Redefining “Retirement” Down To Nothing

Mr. Money Mustache is at it again. Here he is explaining at length how he “retired at 30” and how you can too! Maybe.

For anyone familiar with the principles of personal finance and investing, my trick was unimpressive and easily reproducible: Just spend much less than you earn and pour the difference into efficient index funds. When your collection of investments reaches 25 times your annual spending, you’re done.

Occasionally an angry heckler with credit card balances and car loans will insist that my impossible tale is all fabricated, which is sort of like a person who has trouble climbing 10 flights of stairs insisting that a 200th-place marathon runner must have cheated his way across the finish line because nobody could possibly run that far. Like running 26 miles, accumulating enough money for early retirement is not really easy, but it’s pretty simple.

Mmhmm. This has been said before, but it bears repeating: “spend less than your earn and invest the rest” doesn’t work for everyone. The same way not everyone can go from couch-to-5K, some of us start with massive debts, liabilities, health struggles, complicated family situations, and earning limitations. There are millions of millennials around, for example, who would love to spend less than their earn and invest the remainder, but their incomes instead go toward paying down student loans and moving all the time because their landlords kick them out and/or keep raising the rent. If they have stable jobs at all.

MMM does not acknowledge these complexities. What he’s selling is more of a individualistic You Can Do It vision, a bootstraps approach to making “work” work for you. Maybe it’s because I’m feeling jaundiced today, but it’s hard not to focus on the flaws.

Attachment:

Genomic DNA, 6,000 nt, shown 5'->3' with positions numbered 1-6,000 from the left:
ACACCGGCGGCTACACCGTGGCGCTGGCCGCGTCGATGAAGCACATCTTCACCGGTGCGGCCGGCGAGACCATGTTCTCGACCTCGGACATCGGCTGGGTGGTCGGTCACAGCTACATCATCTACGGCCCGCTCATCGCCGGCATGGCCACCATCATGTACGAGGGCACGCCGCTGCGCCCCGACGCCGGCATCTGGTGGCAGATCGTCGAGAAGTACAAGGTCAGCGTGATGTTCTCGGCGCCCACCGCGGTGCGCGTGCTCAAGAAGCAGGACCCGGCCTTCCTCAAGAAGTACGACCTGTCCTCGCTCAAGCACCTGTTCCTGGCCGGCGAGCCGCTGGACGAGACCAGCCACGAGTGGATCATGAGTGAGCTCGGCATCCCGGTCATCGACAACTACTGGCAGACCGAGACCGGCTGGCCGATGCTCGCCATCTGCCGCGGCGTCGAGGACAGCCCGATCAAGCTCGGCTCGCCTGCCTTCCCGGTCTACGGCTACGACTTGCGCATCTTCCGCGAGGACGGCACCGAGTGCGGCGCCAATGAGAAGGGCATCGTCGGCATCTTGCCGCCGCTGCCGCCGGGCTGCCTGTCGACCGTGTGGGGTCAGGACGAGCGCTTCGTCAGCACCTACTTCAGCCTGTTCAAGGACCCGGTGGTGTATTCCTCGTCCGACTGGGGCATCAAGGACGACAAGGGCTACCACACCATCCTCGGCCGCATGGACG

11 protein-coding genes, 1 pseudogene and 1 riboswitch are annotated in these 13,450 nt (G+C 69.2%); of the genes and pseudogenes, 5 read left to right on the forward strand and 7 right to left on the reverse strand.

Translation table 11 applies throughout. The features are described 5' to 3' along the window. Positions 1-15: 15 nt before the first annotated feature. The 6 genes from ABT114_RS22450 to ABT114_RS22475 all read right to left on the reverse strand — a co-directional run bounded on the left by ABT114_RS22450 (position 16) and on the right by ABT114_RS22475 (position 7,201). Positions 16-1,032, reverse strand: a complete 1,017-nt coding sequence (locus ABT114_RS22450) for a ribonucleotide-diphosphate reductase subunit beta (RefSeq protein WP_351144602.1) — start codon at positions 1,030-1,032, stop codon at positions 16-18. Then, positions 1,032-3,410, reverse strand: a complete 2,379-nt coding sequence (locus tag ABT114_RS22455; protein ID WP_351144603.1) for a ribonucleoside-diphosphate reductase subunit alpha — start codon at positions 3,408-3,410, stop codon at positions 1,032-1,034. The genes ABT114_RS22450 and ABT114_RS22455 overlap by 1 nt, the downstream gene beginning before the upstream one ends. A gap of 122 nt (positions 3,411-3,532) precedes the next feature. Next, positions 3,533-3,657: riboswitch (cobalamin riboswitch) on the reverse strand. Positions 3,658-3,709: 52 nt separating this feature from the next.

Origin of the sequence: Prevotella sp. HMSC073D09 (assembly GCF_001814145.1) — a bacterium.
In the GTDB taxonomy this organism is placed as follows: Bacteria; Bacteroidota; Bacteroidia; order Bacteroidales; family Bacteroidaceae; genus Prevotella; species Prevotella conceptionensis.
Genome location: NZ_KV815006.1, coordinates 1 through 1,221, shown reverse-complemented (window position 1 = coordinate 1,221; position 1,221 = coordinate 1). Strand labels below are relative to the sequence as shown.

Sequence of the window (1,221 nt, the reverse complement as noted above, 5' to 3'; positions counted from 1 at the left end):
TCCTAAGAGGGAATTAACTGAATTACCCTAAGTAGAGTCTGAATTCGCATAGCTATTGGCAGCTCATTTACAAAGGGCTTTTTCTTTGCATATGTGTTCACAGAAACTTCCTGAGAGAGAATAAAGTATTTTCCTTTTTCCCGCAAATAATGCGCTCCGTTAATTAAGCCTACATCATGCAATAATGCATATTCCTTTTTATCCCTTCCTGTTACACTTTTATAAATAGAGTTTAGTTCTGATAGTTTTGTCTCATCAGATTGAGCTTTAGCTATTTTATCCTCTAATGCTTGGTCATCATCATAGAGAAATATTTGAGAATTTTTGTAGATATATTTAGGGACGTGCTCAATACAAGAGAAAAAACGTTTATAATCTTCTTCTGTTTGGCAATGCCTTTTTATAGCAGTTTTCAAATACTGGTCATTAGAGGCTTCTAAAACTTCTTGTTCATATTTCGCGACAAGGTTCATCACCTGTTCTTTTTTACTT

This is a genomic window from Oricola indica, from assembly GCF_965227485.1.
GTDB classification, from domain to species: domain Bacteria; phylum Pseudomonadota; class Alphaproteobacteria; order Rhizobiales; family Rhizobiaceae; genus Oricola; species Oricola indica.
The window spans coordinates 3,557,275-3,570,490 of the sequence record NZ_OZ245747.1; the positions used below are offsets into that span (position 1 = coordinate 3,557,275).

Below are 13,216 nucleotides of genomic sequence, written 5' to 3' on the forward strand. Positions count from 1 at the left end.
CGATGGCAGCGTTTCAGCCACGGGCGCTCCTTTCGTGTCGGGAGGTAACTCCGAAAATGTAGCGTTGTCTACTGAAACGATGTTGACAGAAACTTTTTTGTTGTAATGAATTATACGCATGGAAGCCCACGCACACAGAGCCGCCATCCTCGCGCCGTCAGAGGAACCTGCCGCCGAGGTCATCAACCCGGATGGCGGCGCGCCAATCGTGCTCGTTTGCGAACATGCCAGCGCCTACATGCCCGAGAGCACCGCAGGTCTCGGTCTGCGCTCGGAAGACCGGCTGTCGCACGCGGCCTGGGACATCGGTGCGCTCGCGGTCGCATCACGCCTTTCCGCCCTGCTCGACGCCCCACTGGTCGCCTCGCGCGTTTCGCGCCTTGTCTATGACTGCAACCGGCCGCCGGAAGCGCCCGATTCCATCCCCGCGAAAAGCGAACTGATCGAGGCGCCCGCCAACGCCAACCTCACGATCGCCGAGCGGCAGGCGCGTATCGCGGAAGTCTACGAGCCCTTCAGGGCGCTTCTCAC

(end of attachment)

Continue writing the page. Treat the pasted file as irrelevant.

What if work were something that you did only when it worked for you? If you could go at it with gusto on certain days, or even certain seasons or years, but then shift to other things for a while when your priorities changed? You might spend most of your 20s burning up the corporate ladder or being the workhorse that keeps a startup company in the black. But then your 30s might be mostly consumed by bringing up young children, your 40s might see you starting more companies or reclaiming your youth as a touring rocker, and your 50s and 60s are yet to be charted. Now that I’ve met a large number people who have actually followed this path, I can see that financial independence isn’t so much about freedom from work. It is more about freedom to do your best work, without money getting in the way.

This is what I’m really describing when I talk about early retirement. It’s not really retirement at all, but that’s because I don’t think anybody should truly retire in the old sense of the word — swearing off all forms of paid activity in favor of a dramatic increase in television watching and golf playing. Creation of new ideas, new enterprises, or new things is the biggest joy of being alive. …